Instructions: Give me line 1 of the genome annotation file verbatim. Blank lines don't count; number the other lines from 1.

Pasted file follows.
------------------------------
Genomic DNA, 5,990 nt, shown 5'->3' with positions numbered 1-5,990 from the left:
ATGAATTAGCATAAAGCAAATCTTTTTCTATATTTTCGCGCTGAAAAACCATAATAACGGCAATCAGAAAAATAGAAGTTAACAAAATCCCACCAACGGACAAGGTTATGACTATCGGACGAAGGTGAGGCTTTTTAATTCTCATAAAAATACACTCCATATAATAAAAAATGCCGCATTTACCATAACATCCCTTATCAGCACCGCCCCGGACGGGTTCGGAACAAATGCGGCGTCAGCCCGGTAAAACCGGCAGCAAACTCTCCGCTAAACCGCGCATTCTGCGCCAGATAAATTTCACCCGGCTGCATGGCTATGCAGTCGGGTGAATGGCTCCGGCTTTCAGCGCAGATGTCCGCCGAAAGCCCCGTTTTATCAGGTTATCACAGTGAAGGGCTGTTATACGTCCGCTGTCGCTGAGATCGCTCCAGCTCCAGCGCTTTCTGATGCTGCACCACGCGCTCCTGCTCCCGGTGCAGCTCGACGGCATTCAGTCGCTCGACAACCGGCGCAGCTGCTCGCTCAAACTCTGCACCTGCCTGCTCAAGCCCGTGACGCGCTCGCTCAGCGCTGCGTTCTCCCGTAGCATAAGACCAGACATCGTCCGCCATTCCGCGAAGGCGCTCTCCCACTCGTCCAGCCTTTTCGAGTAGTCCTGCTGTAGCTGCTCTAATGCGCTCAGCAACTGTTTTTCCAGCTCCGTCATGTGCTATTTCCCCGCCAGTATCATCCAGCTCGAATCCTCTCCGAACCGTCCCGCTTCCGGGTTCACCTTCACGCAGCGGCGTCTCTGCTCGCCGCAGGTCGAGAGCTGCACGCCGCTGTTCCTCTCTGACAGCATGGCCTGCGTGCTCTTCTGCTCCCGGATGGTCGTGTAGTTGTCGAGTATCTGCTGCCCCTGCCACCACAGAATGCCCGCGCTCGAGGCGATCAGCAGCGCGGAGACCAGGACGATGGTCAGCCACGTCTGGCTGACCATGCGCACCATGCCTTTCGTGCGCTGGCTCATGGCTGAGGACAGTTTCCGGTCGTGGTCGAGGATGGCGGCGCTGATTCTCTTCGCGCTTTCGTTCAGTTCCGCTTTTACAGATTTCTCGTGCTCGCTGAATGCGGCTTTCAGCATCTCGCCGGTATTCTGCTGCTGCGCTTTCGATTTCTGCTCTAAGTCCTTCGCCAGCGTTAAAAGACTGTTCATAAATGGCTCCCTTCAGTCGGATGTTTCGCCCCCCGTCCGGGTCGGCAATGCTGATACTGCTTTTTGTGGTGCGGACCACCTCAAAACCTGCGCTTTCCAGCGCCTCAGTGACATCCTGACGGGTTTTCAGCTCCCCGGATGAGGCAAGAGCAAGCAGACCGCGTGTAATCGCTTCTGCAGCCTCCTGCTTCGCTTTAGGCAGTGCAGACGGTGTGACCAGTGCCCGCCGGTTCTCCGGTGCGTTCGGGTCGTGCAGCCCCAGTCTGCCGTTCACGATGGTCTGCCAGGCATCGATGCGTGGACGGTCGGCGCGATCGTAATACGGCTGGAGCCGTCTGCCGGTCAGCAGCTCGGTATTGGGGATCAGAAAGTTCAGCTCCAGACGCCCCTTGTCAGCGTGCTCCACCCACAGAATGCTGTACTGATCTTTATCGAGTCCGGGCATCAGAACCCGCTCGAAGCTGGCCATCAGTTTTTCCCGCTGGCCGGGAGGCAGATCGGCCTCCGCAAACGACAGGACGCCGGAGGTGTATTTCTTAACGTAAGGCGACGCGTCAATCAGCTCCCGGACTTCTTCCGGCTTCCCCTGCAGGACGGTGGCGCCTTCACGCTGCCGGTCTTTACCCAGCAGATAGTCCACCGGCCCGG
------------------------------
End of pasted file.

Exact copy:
Genomic DNA, 5,990 nt, shown 5'->3' with positions numbered 1-5,990 from the left: